Snailmate Offer Up Escargot

snailmate coverby Chris Nunley
Contributing Writer

I’m a minimalist and a firm believer in the maxim “less is more”. If I could describe Snailmate’s debut EP, Escargot, in three words, they would be: frenetic, dynamic, and fun. But in this case, few words can not give this album justice. From start to finish, Kalen Lander and Ariel Monet play pitch and catch in their own game of nerdcore punk. Sometimes you get heat, sometimes you get a curveball. The synergy between the duo is undeniably laid down on this legit release.

The opening track “Suture Self” throws the kitchen sink at you. Thick and glitchy saw bass lines over Lander’s rhapsody combined with a vocoded chorus jab your eardrums, while Monet’s powerful style of drumming hits you on the jaw for a knockout punch.

After being saved by the bell, “Sociomedia” allows you to get your knees back for a spell. A funky lyrical flow addressing one’s obsession by the amount of “likes” and comments and trash talking from behind a computer is hilariously accurate. The duo’s musicality is featured brilliantly on this track with synced odd-timed fills, tempo changes, and a cochlea-bursting bridge. Monet’s echo to Lander’s “Why did you change?” makes you step back and approach with care.

“Marrow” is Snailmate’s bipolar moment. A curious track starting out with a jazz swing and mellow rapping as if the batteries are wearing down. The mates then strap themselves into the electric chair and deliver a high charged assault before draining the power source and attempt to squeeze the last bit of juice from the old batteries.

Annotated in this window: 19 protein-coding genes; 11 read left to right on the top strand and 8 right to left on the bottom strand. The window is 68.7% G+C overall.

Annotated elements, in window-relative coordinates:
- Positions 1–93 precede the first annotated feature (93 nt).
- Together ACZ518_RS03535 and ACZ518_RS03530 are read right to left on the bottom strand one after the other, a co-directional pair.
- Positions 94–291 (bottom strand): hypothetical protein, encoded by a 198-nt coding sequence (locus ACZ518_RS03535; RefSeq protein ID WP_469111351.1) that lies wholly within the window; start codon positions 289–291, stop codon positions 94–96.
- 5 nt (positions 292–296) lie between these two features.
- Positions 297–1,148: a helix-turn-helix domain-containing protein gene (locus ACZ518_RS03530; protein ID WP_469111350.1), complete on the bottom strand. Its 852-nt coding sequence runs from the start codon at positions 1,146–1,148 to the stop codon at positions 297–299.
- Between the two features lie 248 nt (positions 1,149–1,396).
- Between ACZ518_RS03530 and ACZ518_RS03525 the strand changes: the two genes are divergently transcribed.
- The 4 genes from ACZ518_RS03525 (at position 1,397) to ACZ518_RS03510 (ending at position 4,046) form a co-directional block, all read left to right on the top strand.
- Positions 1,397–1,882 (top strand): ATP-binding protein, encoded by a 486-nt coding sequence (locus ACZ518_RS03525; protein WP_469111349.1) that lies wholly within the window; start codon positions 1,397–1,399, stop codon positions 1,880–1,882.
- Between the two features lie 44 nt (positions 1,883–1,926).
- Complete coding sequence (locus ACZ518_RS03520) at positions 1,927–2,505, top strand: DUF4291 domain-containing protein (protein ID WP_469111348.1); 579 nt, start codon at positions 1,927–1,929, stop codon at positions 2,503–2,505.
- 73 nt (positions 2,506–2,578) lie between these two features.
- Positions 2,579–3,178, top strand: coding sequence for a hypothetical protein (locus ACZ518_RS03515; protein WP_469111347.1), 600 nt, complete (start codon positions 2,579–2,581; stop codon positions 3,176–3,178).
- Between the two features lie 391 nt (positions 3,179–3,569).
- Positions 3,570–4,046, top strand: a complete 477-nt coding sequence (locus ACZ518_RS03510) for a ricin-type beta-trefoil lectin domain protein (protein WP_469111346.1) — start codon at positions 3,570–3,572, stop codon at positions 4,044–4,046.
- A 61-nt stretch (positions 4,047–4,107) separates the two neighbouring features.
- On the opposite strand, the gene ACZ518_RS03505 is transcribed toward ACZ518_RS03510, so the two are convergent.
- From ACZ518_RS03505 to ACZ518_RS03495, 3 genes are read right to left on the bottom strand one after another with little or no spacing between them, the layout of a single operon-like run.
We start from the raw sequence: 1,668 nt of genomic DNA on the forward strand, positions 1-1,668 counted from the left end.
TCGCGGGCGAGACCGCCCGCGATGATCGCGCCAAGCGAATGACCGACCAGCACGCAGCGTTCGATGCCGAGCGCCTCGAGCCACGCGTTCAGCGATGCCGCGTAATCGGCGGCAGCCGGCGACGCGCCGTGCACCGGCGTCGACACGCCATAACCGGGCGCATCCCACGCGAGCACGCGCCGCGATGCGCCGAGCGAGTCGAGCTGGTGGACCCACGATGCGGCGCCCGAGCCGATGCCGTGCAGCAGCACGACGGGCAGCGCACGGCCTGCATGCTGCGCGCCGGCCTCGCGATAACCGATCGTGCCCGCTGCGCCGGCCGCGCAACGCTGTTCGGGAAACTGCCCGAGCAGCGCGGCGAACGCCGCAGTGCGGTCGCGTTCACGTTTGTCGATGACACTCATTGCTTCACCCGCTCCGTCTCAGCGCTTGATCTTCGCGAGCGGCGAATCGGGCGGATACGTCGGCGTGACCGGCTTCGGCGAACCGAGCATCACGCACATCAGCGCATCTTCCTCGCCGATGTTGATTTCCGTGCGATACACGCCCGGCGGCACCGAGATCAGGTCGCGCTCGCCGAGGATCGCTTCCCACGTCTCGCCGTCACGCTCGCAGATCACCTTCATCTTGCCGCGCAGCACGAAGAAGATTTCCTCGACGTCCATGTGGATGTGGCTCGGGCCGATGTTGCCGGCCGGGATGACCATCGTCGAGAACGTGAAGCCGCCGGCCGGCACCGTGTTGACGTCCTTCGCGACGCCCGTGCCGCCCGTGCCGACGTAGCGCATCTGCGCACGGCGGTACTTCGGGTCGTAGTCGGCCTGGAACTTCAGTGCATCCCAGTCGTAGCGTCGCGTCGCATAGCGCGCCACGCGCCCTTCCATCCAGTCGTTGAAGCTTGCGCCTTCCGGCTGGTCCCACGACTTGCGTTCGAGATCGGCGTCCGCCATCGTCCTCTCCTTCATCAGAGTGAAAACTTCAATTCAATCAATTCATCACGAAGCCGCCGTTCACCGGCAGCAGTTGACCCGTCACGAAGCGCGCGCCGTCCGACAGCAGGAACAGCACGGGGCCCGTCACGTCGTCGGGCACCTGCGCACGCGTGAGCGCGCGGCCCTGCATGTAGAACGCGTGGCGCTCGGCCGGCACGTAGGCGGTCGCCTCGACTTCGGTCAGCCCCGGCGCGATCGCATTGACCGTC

“The Waiter” serves up the final ingredient in the Escargot stew. A haunting synth in tandem with the creeper-toned line “Call me the waiter, ‘cuz I’m always waiting baby…” sends a chill up your spine. This is probably the most fun and deep track on the EP. Playful sounds, varying tempos and lyrics about getting screwed by time or people is like a malfunctioning clock going forwards and backwards.

Sonically, the album breathes by design. Each instrument and vocal are meticulously well placed and the mixture of acoustic and electronic is perfect to a fault. Recorded, mixed & mastered by Larry Elea at Mind’s Eye, Escargot is a true dynamic testament to the “less is more” approach at recording music.

And now the mates are bringing their album on the road for an extensive 2-1/2 month tour. With stops as far east as New Orleans, north as Minnesota, to the Pacific Northwest, and back to the Southwest, the Mates are looking to take their sound everywhere and leave no stone unturned. If you’ve listened to the record but never seen them perform live, then you haven’t completed the Snailmate experience…frenetic, dynamic, and fun.

Give Escargot a listen here and consider making that purchase to help support the band on the road!


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